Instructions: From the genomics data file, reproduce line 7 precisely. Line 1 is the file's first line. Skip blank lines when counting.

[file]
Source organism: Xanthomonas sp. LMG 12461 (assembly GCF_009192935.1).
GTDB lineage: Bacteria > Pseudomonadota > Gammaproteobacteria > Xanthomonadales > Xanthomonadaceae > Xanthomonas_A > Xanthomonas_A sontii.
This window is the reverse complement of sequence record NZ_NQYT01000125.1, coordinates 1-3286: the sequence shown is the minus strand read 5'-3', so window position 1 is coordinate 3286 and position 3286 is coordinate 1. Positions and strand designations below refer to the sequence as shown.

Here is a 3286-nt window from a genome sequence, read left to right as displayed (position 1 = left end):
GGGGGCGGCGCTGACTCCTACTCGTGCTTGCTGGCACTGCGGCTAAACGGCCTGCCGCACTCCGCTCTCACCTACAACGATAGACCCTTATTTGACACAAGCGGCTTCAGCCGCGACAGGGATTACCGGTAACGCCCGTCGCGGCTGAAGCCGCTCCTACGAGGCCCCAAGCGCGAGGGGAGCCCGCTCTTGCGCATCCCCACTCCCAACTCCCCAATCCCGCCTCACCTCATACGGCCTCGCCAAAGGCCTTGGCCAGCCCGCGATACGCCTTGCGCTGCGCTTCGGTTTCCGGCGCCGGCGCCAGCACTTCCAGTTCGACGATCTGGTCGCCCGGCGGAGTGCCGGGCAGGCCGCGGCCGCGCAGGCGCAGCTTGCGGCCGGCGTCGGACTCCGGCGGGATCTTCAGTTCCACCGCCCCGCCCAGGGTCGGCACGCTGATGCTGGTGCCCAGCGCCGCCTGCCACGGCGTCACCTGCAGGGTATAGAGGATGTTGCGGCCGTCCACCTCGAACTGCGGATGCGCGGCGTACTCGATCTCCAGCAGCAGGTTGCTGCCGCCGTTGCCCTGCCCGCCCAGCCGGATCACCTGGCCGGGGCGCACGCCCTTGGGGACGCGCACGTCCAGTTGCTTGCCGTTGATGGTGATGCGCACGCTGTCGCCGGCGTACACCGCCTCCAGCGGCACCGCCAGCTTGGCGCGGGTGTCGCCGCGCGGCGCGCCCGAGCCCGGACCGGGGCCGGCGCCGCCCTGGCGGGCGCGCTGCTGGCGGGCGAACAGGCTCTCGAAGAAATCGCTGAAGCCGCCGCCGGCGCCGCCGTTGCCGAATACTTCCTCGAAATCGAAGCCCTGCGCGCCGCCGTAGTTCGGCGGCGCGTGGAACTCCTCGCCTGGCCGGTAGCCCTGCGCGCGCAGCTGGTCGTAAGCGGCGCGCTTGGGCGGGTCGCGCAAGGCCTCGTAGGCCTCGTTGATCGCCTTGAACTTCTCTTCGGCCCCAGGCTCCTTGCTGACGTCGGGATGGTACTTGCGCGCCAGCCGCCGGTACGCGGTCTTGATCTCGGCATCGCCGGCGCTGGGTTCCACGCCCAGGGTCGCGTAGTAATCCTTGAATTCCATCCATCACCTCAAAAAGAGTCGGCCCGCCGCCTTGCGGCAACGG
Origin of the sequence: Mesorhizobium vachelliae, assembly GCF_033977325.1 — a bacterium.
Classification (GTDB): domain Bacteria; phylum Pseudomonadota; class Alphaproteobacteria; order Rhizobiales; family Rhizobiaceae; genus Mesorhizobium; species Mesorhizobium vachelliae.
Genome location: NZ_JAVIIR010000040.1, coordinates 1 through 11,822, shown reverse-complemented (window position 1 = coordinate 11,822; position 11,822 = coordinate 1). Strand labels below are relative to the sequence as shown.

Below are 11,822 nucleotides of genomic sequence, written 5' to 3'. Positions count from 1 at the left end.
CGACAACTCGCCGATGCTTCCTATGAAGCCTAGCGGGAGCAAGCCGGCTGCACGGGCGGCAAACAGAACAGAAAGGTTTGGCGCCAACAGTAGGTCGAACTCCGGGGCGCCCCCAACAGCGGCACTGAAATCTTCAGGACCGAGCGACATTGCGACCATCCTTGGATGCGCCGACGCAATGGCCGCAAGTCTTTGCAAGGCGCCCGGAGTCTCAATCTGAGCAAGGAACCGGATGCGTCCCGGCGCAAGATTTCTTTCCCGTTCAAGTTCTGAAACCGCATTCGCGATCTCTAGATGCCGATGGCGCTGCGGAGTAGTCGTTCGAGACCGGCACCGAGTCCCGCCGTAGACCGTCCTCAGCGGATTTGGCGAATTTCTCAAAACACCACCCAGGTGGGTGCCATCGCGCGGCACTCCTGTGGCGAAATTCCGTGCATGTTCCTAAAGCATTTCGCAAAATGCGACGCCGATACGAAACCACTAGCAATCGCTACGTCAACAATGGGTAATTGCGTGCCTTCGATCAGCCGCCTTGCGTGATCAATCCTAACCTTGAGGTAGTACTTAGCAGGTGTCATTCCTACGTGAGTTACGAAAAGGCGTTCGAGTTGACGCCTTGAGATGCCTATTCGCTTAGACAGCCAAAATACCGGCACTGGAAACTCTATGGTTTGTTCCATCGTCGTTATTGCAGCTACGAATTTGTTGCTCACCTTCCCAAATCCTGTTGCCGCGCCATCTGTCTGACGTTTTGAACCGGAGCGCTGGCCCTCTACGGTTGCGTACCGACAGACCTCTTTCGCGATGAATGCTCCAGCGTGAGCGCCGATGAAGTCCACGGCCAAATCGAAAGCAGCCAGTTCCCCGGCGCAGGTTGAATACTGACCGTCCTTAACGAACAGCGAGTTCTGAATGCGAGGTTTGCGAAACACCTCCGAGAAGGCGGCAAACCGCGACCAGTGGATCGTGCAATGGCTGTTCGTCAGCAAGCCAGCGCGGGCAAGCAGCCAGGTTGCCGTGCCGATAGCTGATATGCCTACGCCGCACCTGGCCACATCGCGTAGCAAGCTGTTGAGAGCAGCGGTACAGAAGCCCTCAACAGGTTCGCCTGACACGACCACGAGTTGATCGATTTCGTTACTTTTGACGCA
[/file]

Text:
Classification (GTDB): domain Bacteria; phylum Pseudomonadota; class Alphaproteobacteria; order Rhizobiales; family Rhizobiaceae; genus Mesorhizobium; species Mesorhizobium vachelliae.